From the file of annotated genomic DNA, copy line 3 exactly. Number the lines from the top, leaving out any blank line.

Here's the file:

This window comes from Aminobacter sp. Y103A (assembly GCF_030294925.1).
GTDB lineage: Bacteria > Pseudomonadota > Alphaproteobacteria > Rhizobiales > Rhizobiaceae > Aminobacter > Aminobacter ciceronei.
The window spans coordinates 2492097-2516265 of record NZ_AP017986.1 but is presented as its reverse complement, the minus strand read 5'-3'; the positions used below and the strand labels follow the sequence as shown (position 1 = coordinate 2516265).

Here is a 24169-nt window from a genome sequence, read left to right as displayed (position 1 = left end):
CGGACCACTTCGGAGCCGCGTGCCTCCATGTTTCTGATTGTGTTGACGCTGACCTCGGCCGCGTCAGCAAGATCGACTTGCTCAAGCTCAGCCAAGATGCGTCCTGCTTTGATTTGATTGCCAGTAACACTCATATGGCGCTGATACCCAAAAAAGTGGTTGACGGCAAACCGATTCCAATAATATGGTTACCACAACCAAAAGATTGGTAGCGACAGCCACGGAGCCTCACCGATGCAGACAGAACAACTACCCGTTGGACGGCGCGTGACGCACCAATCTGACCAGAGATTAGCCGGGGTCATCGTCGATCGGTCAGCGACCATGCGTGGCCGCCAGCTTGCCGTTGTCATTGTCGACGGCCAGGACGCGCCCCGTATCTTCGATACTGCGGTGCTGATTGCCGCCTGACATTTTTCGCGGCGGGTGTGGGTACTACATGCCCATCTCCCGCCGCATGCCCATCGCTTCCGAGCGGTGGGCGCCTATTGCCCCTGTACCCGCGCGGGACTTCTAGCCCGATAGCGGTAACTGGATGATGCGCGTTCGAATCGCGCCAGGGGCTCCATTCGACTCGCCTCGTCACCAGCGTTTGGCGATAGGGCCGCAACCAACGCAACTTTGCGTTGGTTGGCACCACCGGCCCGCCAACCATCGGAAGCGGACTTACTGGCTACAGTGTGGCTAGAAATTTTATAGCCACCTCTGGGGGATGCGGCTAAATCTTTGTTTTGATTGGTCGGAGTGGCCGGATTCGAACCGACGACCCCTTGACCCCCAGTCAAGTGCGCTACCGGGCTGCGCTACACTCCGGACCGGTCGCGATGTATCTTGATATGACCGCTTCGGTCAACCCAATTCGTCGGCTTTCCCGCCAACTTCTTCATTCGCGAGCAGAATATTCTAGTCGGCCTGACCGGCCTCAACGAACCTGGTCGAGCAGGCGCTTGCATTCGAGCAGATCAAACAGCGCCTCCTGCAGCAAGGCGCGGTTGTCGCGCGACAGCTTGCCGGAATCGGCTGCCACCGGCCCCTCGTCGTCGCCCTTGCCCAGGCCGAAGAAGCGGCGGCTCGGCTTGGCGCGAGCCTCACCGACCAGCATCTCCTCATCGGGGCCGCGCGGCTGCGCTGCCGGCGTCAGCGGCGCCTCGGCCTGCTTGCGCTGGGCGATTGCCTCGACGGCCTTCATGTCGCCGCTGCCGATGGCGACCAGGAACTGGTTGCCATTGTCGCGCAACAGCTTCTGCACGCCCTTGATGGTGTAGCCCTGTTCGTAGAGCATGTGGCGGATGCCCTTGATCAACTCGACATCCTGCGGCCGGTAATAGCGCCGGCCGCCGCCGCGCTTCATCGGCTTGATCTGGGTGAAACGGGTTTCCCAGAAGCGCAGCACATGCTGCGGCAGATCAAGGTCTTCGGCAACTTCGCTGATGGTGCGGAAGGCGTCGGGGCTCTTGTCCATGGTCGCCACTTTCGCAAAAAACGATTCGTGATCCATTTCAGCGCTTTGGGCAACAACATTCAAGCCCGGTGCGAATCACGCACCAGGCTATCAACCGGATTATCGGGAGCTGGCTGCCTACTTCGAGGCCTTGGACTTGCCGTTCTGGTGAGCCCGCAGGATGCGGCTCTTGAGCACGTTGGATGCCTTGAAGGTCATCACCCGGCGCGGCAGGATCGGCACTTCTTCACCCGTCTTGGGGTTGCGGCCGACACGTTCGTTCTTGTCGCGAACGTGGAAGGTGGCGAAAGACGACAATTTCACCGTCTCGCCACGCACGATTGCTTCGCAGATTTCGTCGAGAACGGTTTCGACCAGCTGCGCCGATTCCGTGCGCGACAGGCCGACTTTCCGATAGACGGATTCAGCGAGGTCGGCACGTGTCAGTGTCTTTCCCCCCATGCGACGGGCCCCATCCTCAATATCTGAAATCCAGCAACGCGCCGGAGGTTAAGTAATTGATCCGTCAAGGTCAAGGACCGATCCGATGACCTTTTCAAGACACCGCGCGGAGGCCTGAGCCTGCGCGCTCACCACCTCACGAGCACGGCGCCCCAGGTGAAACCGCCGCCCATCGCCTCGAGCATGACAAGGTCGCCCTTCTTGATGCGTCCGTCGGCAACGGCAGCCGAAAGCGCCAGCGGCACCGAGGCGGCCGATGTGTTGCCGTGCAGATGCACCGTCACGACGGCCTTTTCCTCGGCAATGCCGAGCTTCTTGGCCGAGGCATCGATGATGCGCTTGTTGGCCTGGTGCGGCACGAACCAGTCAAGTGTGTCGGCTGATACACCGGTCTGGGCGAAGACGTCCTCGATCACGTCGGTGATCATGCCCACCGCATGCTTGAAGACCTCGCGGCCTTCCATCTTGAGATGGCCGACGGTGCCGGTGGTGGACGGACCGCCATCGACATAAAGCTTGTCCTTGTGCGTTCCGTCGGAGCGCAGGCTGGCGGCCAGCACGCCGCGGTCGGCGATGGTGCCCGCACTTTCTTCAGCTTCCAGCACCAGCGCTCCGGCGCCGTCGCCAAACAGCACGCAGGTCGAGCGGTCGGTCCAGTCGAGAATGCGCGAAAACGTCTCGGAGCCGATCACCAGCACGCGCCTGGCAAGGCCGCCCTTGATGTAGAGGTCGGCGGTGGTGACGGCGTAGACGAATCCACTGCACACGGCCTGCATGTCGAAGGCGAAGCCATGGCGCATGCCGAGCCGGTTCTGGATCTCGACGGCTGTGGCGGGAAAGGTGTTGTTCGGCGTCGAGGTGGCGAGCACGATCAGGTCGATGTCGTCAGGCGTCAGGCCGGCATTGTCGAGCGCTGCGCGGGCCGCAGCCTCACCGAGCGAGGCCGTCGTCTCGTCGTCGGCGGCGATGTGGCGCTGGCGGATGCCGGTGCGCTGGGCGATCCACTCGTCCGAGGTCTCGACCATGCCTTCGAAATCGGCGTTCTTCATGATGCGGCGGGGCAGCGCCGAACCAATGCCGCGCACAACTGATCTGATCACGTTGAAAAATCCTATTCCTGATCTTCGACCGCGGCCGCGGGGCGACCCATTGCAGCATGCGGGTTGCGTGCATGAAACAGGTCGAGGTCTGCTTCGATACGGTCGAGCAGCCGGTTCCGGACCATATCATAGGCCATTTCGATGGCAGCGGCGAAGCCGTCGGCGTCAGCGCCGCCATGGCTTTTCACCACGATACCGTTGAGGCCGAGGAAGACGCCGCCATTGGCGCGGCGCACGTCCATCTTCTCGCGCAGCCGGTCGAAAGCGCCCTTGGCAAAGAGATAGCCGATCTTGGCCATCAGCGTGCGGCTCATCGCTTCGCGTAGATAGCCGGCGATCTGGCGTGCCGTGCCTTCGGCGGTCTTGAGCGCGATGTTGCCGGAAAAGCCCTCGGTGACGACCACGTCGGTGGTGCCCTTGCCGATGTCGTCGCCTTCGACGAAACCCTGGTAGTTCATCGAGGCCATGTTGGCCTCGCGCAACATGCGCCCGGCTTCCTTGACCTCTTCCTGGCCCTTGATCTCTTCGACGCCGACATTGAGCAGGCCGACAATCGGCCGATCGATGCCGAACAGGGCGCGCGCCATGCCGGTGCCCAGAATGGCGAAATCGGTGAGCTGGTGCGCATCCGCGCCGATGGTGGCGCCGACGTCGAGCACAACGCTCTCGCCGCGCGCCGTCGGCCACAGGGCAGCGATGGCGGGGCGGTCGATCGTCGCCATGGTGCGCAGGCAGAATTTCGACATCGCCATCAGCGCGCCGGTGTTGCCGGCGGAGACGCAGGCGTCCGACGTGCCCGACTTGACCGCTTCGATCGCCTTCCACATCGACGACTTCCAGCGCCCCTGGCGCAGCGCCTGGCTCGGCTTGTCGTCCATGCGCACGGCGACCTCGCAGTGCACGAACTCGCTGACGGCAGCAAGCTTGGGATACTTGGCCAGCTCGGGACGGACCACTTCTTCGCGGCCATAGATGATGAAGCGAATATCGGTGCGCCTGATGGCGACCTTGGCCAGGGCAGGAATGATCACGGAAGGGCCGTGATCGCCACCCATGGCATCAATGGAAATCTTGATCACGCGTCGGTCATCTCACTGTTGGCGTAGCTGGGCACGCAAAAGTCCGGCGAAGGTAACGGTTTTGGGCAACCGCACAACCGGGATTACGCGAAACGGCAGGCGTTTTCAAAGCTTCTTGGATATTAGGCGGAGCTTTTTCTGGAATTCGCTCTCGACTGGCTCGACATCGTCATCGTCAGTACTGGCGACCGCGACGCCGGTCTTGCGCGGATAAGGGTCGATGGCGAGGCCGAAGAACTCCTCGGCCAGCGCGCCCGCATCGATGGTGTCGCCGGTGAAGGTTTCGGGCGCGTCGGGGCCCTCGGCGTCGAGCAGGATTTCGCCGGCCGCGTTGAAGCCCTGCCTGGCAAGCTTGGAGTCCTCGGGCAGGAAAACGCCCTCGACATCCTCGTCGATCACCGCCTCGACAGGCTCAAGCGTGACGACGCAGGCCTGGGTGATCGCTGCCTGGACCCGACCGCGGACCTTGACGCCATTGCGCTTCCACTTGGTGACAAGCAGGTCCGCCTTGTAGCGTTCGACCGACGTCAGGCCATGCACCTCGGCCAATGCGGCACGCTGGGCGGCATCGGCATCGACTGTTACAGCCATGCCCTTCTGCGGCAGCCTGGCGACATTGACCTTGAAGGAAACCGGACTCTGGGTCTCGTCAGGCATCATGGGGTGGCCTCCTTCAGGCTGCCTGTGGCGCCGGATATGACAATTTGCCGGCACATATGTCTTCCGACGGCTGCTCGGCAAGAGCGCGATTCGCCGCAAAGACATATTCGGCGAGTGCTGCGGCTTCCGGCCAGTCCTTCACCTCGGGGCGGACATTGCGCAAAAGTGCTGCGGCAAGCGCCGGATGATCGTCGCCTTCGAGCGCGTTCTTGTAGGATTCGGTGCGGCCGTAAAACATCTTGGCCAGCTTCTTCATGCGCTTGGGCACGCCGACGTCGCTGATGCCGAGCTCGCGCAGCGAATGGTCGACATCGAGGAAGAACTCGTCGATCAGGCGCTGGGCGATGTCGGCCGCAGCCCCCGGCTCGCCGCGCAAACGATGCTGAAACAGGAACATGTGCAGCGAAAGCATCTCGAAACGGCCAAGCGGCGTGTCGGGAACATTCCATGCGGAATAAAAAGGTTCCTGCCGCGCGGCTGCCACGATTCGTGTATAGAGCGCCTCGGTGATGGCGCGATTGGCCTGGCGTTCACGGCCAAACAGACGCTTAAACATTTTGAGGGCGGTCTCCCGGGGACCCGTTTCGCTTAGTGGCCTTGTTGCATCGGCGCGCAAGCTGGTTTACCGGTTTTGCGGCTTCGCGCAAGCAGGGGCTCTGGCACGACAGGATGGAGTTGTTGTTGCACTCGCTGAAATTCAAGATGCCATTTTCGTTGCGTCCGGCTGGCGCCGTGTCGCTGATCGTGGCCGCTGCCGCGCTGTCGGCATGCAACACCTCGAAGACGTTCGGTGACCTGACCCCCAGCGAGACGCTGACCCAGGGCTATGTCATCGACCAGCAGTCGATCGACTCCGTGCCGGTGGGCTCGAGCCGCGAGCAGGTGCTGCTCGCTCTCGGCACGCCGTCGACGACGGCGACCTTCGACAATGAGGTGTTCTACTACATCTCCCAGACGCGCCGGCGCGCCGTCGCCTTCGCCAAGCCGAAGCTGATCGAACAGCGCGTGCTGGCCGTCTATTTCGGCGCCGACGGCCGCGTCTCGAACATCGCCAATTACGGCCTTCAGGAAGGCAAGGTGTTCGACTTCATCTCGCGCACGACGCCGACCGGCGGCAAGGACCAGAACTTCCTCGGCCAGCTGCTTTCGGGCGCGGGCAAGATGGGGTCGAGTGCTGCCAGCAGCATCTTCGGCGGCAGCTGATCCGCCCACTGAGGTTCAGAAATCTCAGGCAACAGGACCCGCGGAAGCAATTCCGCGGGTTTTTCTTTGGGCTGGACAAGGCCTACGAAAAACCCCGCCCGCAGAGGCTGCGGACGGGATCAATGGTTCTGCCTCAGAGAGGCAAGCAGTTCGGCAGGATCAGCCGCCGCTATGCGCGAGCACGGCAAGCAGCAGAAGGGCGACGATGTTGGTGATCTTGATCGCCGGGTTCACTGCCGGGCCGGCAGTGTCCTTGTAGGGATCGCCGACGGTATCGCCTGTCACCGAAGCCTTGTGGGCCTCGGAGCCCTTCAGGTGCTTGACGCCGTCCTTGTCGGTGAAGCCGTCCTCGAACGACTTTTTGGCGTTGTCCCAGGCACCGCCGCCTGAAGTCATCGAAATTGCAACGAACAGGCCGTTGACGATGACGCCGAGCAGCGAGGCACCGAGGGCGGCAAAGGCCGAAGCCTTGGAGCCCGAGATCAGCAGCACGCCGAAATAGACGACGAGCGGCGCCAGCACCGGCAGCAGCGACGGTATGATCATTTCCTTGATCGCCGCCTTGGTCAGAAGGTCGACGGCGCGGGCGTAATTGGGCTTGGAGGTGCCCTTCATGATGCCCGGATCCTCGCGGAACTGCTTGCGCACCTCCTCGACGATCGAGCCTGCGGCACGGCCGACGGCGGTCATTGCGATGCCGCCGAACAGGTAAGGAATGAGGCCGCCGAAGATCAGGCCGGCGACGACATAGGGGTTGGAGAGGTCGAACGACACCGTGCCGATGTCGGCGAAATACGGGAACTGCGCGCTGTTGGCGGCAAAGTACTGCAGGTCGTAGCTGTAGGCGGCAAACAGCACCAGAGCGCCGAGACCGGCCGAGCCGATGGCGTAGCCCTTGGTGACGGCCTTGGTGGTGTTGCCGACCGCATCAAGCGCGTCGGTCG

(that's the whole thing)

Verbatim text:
The window spans coordinates 2492097-2516265 of record NZ_AP017986.1 but is presented as its reverse complement, the minus strand read 5'-3'; the positions used below and the strand labels follow the sequence as shown (position 1 = coordinate 2516265).